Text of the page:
With the 2010s in the rearview mirror, 110 Sports has been taking a look back at the best in baseball over the past decade. We’ve counted down the position players as well as the best starters and relievers, so now we’ll round things out with the managers who stood above the rest in the last 10 seasons. Let’s dive right in, starting with a few honorable mentions:
Ned Yost | KC 2010-19
With a career .473 winning percentage as a manager, Yost won’t go down as one of the best skippers in MLB history, but his achievements in the 2010s are unquestionable. In 2014, he led the Royals to their first playoff berth since 1985 and an American League pennant before falling to the Giants in seven games in the World Series. The next year, Yost became the winningest manager in franchise history and led the Royals to their first World Series title in 30 years.
Dusty Baker | CIN 2010-13, WSH 2016-17
It may seem odd to include a manager who was fired twice in the decade on this list, but here’s the thing: Baker managed six seasons in the 2010s. His teams won 90+ games in five of those years. Baker’s old school tendencies sometimes led to frustration, but there’s no denying that he got results and made the teams he managed better.
John Farrell | TOR 2011-12, BOS 2013-17
Red Sox fans were certainly not happy by the end of Farrell’s tenure as manager, but the team won 93 games in both of his final two seasons. Boston surpassed 90 wins in three of his five years at the helm, and Farrell took the Red Sox from worst to first in the AL East in 2013, leading the team to a World Series championship that season.
5. Joe Girardi | NYY 2010-17
Girardi’s sole World Series title as manager came in 2009, but he led the Yankees to five playoff appearances over the next eight seasons at the helm. He never posted a losing record as Yankees manager and surpassed the 90-win mark five times. Giarardi’s tenure in New York didn’t end on a high note, but in looking at his overall body of work, he effectively transitioned the Yankees from Joe Torre into a new era. His overall record as Yankees manager: 910-710.
4. Bob Melvin | OAK 2011-19
The A’s haven’t made it far in the playoffs during his tenure, but Bob Melvin has been at the helm for a team that’s finished top two in the AL West five times in the 2010s. Oakland won the division in both of Melvin’s first two seasons as manager. Then, after a series of down years, the team won 97 games in each of the final two years of the decade. As of the end of the 2019 season, Melvin ranked third in wins in franchise history and 44th in MLB history.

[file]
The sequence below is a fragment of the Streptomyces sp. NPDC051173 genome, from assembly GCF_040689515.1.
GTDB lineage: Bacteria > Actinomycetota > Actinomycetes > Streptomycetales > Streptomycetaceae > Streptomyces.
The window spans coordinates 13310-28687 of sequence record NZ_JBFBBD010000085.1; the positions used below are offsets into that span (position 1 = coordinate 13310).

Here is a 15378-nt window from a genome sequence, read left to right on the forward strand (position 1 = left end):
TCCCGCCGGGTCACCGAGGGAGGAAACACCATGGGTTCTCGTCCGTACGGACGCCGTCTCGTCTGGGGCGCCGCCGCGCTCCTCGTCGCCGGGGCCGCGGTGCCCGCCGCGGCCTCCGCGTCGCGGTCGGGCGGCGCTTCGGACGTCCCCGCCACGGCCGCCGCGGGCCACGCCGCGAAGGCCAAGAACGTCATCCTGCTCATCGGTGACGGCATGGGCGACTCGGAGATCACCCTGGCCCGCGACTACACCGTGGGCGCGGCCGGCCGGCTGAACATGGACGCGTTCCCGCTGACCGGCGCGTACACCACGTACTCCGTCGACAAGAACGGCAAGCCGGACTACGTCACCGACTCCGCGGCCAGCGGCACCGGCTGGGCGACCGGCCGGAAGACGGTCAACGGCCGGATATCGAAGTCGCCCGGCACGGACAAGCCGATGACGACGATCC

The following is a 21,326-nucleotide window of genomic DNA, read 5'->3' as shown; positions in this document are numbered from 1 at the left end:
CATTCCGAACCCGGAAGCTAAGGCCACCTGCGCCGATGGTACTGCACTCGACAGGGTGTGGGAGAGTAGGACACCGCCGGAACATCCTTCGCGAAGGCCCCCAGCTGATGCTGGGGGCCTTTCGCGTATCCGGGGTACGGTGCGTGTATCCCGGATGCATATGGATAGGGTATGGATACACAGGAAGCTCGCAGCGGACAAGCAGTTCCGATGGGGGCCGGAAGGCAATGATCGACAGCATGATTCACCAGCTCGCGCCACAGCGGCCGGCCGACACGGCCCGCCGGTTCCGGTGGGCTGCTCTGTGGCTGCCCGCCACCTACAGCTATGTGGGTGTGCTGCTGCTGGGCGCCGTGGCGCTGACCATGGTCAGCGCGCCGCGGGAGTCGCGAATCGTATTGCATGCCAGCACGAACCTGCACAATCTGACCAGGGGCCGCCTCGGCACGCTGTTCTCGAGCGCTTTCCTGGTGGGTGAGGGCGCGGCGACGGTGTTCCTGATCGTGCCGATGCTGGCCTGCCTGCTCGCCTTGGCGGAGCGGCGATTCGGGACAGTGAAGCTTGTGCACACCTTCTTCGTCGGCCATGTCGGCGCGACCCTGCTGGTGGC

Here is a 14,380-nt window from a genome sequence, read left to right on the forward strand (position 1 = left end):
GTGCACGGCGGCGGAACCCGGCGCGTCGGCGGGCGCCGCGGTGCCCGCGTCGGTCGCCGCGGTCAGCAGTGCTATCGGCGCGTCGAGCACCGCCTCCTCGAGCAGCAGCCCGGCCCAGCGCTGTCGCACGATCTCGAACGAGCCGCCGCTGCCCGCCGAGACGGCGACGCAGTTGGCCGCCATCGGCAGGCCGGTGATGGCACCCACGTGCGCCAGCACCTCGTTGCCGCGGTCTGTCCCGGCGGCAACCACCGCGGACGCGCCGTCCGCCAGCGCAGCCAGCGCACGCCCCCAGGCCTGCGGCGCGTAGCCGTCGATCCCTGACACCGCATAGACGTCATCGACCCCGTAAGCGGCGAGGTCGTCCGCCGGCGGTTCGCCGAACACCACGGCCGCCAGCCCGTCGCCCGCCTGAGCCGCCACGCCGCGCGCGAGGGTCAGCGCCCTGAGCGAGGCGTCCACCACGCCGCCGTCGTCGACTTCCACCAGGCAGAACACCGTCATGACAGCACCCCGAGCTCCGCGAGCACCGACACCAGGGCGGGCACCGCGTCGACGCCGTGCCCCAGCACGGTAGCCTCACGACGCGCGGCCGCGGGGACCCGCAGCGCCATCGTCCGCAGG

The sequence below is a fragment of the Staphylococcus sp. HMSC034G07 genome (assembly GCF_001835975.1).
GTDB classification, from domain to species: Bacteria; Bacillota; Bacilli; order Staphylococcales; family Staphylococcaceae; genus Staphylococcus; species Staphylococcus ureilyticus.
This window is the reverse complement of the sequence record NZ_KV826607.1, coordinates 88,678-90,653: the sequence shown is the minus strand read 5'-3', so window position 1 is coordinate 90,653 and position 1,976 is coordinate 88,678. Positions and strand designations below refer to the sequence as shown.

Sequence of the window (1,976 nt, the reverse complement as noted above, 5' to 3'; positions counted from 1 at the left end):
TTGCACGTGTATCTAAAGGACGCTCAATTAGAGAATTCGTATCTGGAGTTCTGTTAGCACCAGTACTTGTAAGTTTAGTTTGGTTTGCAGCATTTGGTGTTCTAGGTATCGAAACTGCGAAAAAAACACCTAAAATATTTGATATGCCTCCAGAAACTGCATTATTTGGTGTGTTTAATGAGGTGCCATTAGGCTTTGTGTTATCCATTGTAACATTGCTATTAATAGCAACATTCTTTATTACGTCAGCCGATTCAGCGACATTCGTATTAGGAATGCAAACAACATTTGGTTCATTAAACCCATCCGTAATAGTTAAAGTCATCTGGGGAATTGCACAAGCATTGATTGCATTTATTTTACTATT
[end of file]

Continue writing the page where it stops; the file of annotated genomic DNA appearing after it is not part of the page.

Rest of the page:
3. Terry Francona | BOS 2010-11, CLE 2013-19
Francona’s two World Series titles came in 2004 and 2007, but he’s still had a very impressive last 10 seasons. The Red Sox’s September collapse in 2011 was a rough ending to a highly successful stretch in Boston. He was a perfect fit for the Indians, though, leading them to a 92-70 record — a 24-game improvement from the previous season — in his first season at the helm in 2013. After a few solid seasons, Cleveland won the AL Central in back-to-back-to-back years, coming oh so close to a championship in 2016 before blowing a 3-1 series lead to the Cubs. Francona was 817-639 in the 2010s and his teams never had a losing season.
2. Joe Maddon | TB 2010-14, CHC 2015-19
No matter what the future brings for Maddon in Los Angeles, he’ll always be cemented in history as the manager who led the Cubs to their first title in 108 years. The Cubs reached the NLCS the seasons before and after that as well, and posted a 471-339 record during Maddon’s tenure. But he also deserves significant credit for his success with Tampa Bay. Under Maddon, the Rays won 90+ games in four of five seasons to start the 2010s, including in 2010 when the team won the AL East with a 96-66 record. He remains the franchise’s all-time wins leader.
1. Bruce Bochy | SF 2010-19
There was no other pick for the top manager of the decade than Bochy. The future Hall-of-Famer led the Giants to three (!) World Series titles in the decade (2010, 2012, 2014). He retired at the conclusion of the 2019 season, but not before becoming just the eighth manager to reach 4,000 career games and the 11th to win 2,000 games. Bochy, who is as widely respected as anyone in the game, is 11th all-time in managerial wins and a lock to be enshrined in Cooperstown within the next five years.
Catch up on 110 Sports’ entire series looking back at the best MLB players at each position of the last decade here.